Please use this identifier to cite or link to this item: http://hdl.handle.net/10553/73511
Title: Natural and anthropic coasts: challenges for coastal management in Spain
Authors: Cooper, J. A. G.
Alonso, I. 
UNESCO Clasification: 250607 Geomorfología
251090-1 Geología marina. Dinámica sedimentaria
Keywords: Beaches
Coastal Development
Management
Geomorphology
Anthropic Coast
Issue Date: 2006
Journal: Journal of Coastal Research 
Abstract: The coastline of Spain exhibits a range of large-scale natural geomorphic features that vary according to natural dynamics, sediment supply and antecedent topography. Measurable human influence on coastal sedimentary systems of Spain has existed for several thousand years in the form of sediment supply and river regulation but the nature and scale of tourism-related development on the coast over the past fifty years has led to a situation where humans are the dominant geomorphic agent in many sedimentary coastlines. The very existence of these 'anthropic' coastal systems is dependent on continued human intervention and their near-future coastal evolution is more dependent on management decisions than natural processes. They arc used as an extension of the urban space and are regarded in a similar way to urban parks (nourishment, for example, is justified on the basis of creating recreational space). The transformation of large stretches of the coast into anthropic coastal systems implies a reliance on continuing favourable economic conditions for sustainability during normal energy conditions. Existing and ongoing urban development adjacent to such coasts, however, has increased the risk associated with future major storm or tsunami events.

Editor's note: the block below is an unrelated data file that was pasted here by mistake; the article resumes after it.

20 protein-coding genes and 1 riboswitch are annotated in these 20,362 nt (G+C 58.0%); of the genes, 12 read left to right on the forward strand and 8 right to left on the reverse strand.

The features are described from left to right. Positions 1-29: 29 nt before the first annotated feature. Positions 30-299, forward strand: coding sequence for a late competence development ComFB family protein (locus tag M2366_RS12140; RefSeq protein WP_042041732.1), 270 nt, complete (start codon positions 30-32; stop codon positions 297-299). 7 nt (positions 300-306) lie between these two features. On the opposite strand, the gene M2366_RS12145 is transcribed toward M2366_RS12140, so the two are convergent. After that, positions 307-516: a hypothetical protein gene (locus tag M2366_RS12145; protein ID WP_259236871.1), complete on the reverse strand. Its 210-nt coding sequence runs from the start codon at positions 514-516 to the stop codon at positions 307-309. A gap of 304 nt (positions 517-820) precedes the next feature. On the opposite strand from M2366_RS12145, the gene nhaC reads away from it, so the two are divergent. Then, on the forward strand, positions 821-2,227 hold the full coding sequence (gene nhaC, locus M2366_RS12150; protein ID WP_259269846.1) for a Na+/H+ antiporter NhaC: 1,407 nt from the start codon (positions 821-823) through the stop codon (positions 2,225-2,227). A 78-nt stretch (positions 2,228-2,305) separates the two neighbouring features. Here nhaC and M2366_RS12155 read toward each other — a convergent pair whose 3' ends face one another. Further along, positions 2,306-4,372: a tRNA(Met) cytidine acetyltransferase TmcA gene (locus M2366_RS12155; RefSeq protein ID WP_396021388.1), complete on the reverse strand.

URI: http://hdl.handle.net/10553/73511
ISSN: 0749-0208
Source: Journal Of Coastal Research [ISSN 0749-0208], p. 1-7, (Otoño 2006)
Appears in Collections:Artículos
Show full item record

WEB OF SCIENCETM
Citations

17
checked on Sep 25, 2022

Page view(s)

43
checked on Sep 24, 2022

Google ScholarTM

Check


Share



Export metadata



Items in accedaCRIS are protected by copyright, with all rights reserved, unless otherwise indicated.